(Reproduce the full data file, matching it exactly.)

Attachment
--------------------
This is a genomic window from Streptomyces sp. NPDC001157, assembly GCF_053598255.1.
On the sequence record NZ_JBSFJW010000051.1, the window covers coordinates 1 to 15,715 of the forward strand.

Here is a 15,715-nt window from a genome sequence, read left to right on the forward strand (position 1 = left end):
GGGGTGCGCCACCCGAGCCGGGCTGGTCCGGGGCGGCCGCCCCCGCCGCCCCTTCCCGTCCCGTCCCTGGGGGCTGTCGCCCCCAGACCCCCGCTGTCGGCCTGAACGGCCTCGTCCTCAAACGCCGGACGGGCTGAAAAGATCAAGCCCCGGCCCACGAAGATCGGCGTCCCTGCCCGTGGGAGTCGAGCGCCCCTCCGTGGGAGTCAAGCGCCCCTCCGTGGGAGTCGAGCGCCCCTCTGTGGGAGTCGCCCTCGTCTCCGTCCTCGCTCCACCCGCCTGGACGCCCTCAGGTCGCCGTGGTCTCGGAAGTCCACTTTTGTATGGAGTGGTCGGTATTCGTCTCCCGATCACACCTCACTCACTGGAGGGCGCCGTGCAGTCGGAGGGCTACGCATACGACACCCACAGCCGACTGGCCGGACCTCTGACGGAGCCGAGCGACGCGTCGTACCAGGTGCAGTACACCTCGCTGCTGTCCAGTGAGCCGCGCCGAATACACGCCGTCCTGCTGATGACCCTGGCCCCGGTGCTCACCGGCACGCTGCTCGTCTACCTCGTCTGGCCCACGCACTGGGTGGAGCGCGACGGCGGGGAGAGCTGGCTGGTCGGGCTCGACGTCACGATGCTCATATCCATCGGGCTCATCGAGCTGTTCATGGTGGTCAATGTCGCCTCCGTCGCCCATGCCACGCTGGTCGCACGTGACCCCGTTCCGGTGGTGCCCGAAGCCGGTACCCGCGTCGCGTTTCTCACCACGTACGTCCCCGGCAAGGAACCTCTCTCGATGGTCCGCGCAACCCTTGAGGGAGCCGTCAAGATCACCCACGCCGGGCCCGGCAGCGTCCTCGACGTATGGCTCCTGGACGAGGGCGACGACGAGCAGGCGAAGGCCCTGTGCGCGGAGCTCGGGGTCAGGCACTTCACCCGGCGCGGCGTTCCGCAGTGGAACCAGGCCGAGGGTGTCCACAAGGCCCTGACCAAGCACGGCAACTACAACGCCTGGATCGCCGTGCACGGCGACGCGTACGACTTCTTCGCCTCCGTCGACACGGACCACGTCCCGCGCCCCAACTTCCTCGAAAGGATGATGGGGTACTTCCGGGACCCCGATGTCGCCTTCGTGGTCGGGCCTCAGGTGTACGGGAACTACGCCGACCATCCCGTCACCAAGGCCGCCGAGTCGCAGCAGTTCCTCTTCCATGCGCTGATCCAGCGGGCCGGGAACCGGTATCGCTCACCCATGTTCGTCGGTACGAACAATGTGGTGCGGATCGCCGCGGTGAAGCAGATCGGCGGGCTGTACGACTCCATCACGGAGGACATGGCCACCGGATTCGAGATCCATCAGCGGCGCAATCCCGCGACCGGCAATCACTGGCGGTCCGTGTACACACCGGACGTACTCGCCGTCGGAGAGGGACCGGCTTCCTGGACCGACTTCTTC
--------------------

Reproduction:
This is a genomic window from Streptomyces sp. NPDC001157, assembly GCF_053598255.1.
On the sequence record NZ_JBSFJW010000051.1, the window covers coordinates 1 to 15,715 of the forward strand.

Here is a 15,715-nt window from a genome sequence, read left to right on the forward strand (position 1 = left end):
GGGGTGCGCCACCCGAGCCGGGCTGGTCCGGGGCGGCCGCCCCCGCCGCCCCTTCCCGTCCCGTCCCTGGGGGCTGTCGCCCCCAGACCCCCGCTGTCGGCCTGAACGGCCTCGTCCTCAAACGCCGGACGGGCTGAAAAGATCAAGCCCCGGCCCACGAAGATCGGCGTCCCTGCCCGTGGGAGTCGAGCGCCCCTCCGTGGGAGTCAAGCGCCCCTCCGTGGGAGTCGAGCGCCCCTCTGTGGGAGTCGCCCTCGTCTCCGTCCTCGCTCCACCCGCCTGGACGCCCTCAGGTCGCCGTGGTCTCGGAAGTCCACTTTTGTATGGAGTGGTCGGTATTCGTCTCCCGATCACACCTCACTCACTGGAGGGCGCCGTGCAGTCGGAGGGCTACGCATACGACACCCACAGCCGACTGGCCGGACCTCTGACGGAGCCGAGCGACGCGTCGTACCAGGTGCAGTACACCTCGCTGCTGTCCAGTGAGCCGCGCCGAATACACGCCGTCCTGCTGATGACCCTGGCCCCGGTGCTCACCGGCACGCTGCTCGTCTACCTCGTCTGGCCCACGCACTGGGTGGAGCGCGACGGCGGGGAGAGCTGGCTGGTCGGGCTCGACGTCACGATGCTCATATCCATCGGGCTCATCGAGCTGTTCATGGTGGTCAATGTCGCCTCCGTCGCCCATGCCACGCTGGTCGCACGTGACCCCGTTCCGGTGGTGCCCGAAGCCGGTACCCGCGTCGCGTTTCTCACCACGTACGTCCCCGGCAAGGAACCTCTCTCGATGGTCCGCGCAACCCTTGAGGGAGCCGTCAAGATCACCCACGCCGGGCCCGGCAGCGTCCTCGACGTATGGCTCCTGGACGAGGGCGACGACGAGCAGGCGAAGGCCCTGTGCGCGGAGCTCGGGGTCAGGCACTTCACCCGGCGCGGCGTTCCGCAGTGGAACCAGGCCGAGGGTGTCCACAAGGCCCTGACCAAGCACGGCAACTACAACGCCTGGATCGCCGTGCACGGCGACGCGTACGACTTCTTCGCCTCCGTCGACACGGACCACGTCCCGCGCCCCAACTTCCTCGAAAGGATGATGGGGTACTTCCGGGACCCCGATGTCGCCTTCGTGGTCGGGCCTCAGGTGTACGGGAACTACGCCGACCATCCCGTCACCAAGGCCGCCGAGTCGCAGCAGTTCCTCTTCCATGCGCTGATCCAGCGGGCCGGGAACCGGTATCGCTCACCCATGTTCGTCGGTACGAACAATGTGGTGCGGATCGCCGCGGTGAAGCAGATCGGCGGGCTGTACGACTCCATCACGGAGGACATGGCCACCGGATTCGAGATCCATCAGCGGCGCAATCCCGCGACCGGCAATCACTGGCGGTCCGTGTACACACCGGACGTACTCGCCGTCGGAGAGGGACCGGCTTCCTGGACCGACTTCTTC